Friday, May 28, 2010

Percentages Of Women In Scientific Fields.

Three things I found interesting about the graphic below.
  1. Somehow, engineering has even less women percentage-wise than physics. (How did they manage that?)
  2. The only scientific field with  more women percentage-wise than the average non-scientific fields are the biological sciences.
  3. The only field where the percentage of women is significantly dropping is computer science. (CS people, whet did you start doing to drive out women starting in the 1980s?)


  1. yep, no women. We have just a handful of female software engineers here at Adobe/Omniture. I can think of three out of about 80 total. There are plenty in graphic design, sales/marketing. Hey but our V.P. of Engineering is female!

    Software engineering is probably, in practice, the least disciplined of all engineering fields. You can spend hours grappling with code trying to bend it to your will. Then things change and off you go again re-working the same code or bolting something new on. It's kindof a cross between engineering/design, prototype building and ad-hoc trial and error construction Myth Buster style. As I understand it this non-deterministic practice doesn't sit well with the more practical, organized female brain wiring. It's either that or us geeks are too scary and icky to hang around all day. I've worked with some pretty fantastic female software engineers and yeah, I wish there were more.

  2. Interesting Stan.

    I had a Nobel Prize winner, Leon Letterman, visit my quantum mechanics class and walked up to a female student and said "What are you doing here?" It was a joke, and perhaps a bad one, but it does go to show that females are rare in phsycis.

    Why is highly debated and can cost some people thier jobs, even if they are famous like the ex-president of harvard.

  3. "CS people, whet did you start doing to drive out women starting in the 1980s?"

    Playing video games.

  4. In chemical engineering the young women who were there were rather masculine, even if the teachers were trying to be nice with them what should have motivated some others to come. Apparently innovation is rather something masculine but I will do nothing to stop women to try.

  5. Cartesian,

    I wasn't aware females in chemical engineering were masculine. I'm sure they love to hear that. :)

  6. Joe,

    Some have really some masculine shapes, so I think that they are aware of the problem. But generally they have a bad character, so it depends on how you say it to them ;) . Nonetheless sometime some truths have to be said and philosophers are often doing this, also history should have learnt to some persons that they have better to control their reaction about what a philosopher is writing because afterward the spirit of justice is saying that the reactions are often unfair (one should learn about its mistakes); and that the worst thing is how some really intelligent and courageous persons have been treated : some things have to be accepted (justice is not all the time pleasant), but some punitions are not justified (some thinkers have been burnt or left without the possibility to live with the minimum required for their condition).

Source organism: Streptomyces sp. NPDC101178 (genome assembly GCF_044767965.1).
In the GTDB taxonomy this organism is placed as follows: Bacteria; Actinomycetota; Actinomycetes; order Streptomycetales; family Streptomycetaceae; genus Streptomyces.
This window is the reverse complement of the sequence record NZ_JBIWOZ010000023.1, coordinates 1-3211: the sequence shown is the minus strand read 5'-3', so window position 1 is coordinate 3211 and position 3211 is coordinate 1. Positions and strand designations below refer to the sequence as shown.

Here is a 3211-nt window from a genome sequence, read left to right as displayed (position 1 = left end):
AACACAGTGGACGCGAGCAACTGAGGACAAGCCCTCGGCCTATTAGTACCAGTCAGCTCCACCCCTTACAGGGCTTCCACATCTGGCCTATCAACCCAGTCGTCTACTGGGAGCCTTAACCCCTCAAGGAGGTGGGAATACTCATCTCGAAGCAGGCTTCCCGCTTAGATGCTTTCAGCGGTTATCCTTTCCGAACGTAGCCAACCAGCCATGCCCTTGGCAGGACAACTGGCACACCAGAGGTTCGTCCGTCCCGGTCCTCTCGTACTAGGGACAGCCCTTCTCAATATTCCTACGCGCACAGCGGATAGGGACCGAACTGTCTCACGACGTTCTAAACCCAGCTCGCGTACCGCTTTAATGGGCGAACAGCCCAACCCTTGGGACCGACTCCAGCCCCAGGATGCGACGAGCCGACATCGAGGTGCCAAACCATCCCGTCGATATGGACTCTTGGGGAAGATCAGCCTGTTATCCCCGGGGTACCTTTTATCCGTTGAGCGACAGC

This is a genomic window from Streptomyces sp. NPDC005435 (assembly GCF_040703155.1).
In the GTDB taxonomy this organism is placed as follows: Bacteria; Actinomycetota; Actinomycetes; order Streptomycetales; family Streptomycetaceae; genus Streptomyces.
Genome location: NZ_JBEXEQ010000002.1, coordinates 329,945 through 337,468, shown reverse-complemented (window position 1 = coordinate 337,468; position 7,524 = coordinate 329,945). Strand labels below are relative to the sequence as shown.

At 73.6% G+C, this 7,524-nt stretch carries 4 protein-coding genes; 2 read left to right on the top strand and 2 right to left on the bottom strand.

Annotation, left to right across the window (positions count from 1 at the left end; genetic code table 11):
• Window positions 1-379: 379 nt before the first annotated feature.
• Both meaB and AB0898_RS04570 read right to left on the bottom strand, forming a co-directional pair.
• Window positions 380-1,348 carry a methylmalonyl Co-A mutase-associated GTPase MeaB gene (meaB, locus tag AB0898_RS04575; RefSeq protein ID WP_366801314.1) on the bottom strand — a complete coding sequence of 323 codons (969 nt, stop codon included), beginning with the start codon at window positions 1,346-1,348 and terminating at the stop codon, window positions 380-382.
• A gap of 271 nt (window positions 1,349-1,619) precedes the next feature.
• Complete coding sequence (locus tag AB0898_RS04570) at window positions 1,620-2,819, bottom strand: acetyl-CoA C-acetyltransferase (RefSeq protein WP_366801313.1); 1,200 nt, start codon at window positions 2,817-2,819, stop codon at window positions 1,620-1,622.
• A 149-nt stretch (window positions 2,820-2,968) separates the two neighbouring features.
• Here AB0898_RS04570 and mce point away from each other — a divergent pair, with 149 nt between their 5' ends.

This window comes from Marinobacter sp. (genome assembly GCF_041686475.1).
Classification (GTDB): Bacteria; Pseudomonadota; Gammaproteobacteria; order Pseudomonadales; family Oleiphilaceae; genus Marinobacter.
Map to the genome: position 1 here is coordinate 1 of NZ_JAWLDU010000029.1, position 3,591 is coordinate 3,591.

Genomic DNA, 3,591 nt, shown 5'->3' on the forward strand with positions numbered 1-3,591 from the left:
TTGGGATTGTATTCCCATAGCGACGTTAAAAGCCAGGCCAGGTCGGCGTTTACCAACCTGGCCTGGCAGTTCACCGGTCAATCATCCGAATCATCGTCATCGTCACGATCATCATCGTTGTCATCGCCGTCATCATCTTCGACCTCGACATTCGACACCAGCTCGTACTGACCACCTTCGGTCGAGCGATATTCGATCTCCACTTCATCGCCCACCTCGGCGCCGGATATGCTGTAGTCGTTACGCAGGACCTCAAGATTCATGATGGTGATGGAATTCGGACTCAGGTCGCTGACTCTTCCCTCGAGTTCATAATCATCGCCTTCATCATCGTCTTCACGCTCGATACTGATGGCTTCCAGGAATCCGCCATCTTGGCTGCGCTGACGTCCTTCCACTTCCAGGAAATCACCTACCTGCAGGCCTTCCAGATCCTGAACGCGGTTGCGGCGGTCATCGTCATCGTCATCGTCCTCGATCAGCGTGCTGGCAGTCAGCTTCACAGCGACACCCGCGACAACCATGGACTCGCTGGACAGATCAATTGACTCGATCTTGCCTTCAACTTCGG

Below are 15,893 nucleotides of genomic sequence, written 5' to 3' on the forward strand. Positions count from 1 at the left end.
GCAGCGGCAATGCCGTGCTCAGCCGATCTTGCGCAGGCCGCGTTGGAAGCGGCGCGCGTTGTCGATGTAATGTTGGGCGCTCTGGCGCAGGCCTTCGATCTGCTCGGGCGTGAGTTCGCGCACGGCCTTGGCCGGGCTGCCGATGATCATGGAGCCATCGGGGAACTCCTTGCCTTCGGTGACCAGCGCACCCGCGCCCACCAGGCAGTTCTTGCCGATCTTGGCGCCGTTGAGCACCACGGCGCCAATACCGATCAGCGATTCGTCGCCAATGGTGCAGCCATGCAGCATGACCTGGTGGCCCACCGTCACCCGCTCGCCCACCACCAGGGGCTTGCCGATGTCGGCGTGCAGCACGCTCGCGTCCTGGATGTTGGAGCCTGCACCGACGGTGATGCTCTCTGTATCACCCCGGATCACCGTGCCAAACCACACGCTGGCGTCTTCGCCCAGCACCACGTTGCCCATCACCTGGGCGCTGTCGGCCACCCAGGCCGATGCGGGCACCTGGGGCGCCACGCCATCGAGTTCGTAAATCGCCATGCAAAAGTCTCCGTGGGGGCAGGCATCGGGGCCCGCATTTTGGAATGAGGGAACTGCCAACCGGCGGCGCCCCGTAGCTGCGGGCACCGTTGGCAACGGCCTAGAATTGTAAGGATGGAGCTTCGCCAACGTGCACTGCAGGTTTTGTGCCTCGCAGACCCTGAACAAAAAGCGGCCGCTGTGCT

7. interesting,.. I think if you look at the history of CS initially women were needed as "computers" during/after wwII when men were scarce and women entered the work force more prominently and computers required a ton of manual card punching programming work. In the 80's computers fundamentally changed and became a lot more accessible to people. I think it's possible women have declined in that field because there is less manual labor and more theory involved. Not that a woman can't do it or has less ability, but the women that were initially in that position were in it for jobs that perhaps required less education and more hands on training after leaving their homes to enter the work force with some training at that point in time in history. As CS has evolved into a wider field of study and women entering the workforce has become a more common expectation and choice earlier on in our lives, I think that perhaps the proportion of women in this field has evened out to the same as other similar technical fields. Furthermore I think women choose from a broader variety of jobs when they begin their education and choice of fields of study knowing that they are expecting to work in the workplace during the course of their life rather than working only in the home as a caretaker and home maker. So I think a combination of the change of that field in its infancy and in general a social change of expectation of what women will do in their lives has caused this change. Knowing that you are very likely going to work outside of the home in your lifetime makes a big difference in what education fields you choose to study in I think. Consequently if women choose to gain an education in a much broader range of fields than they used to, they don't find themselves in the situation of low education levels limiting their career prospects to manual labor jobs. Computer Science as an industry has changed and Women Careers have changed.

  8. Theresa, that's a very insightful comment. Speaking as women being needed "as computers" I know at Los Alamos they did hire women and children to act as human computers during the Manhattan Project so you might be right.